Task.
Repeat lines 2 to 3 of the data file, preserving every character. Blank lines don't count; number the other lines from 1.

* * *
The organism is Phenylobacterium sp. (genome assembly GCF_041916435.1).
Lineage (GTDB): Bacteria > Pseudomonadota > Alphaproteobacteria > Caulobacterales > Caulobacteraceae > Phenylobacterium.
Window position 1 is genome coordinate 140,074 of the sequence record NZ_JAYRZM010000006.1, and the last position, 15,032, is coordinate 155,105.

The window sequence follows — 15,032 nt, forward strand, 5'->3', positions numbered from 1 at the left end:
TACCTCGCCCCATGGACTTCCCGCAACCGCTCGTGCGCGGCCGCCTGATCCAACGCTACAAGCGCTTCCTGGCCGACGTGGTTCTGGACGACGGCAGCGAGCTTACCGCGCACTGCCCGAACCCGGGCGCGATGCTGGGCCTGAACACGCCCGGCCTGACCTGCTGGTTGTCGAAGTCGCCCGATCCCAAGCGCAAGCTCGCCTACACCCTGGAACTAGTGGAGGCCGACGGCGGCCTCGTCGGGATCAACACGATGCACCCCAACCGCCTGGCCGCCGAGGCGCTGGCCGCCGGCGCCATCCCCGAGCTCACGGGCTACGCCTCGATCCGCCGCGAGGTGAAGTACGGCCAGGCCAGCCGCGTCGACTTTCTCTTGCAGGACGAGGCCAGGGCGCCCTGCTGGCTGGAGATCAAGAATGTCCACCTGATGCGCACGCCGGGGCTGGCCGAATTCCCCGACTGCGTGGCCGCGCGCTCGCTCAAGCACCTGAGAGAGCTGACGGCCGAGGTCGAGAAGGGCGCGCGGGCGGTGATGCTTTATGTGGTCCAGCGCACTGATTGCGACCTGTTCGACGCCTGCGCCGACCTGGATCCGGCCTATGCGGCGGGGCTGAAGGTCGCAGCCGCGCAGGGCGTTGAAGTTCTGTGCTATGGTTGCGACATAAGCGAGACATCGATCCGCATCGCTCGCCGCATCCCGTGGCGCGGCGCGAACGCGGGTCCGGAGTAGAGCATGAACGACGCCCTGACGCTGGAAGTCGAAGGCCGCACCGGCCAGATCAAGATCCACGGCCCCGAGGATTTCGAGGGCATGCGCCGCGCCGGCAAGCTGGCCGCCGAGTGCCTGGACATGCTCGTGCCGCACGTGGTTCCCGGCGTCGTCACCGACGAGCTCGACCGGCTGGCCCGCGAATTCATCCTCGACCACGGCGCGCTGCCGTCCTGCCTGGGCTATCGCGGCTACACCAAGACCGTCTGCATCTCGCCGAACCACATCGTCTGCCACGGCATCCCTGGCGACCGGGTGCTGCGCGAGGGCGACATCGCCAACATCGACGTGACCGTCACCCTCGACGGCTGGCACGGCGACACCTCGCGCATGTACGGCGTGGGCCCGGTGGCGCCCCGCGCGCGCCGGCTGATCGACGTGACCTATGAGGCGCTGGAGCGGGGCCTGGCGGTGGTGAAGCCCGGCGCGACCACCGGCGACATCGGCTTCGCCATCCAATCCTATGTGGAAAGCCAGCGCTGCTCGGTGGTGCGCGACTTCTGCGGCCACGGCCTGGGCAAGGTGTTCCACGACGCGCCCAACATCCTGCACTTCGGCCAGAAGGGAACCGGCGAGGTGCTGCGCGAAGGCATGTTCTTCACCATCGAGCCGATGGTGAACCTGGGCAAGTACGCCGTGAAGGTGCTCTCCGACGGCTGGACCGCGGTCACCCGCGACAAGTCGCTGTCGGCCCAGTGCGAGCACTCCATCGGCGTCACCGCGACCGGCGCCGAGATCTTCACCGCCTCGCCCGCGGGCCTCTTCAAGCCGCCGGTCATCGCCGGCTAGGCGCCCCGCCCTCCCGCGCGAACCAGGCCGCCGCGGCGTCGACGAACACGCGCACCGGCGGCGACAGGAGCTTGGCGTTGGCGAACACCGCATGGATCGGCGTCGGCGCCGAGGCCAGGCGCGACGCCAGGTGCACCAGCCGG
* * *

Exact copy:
Lineage (GTDB): Bacteria > Pseudomonadota > Alphaproteobacteria > Caulobacterales > Caulobacteraceae > Phenylobacterium.
Window position 1 is genome coordinate 140,074 of the sequence record NZ_JAYRZM010000006.1, and the last position, 15,032, is coordinate 155,105.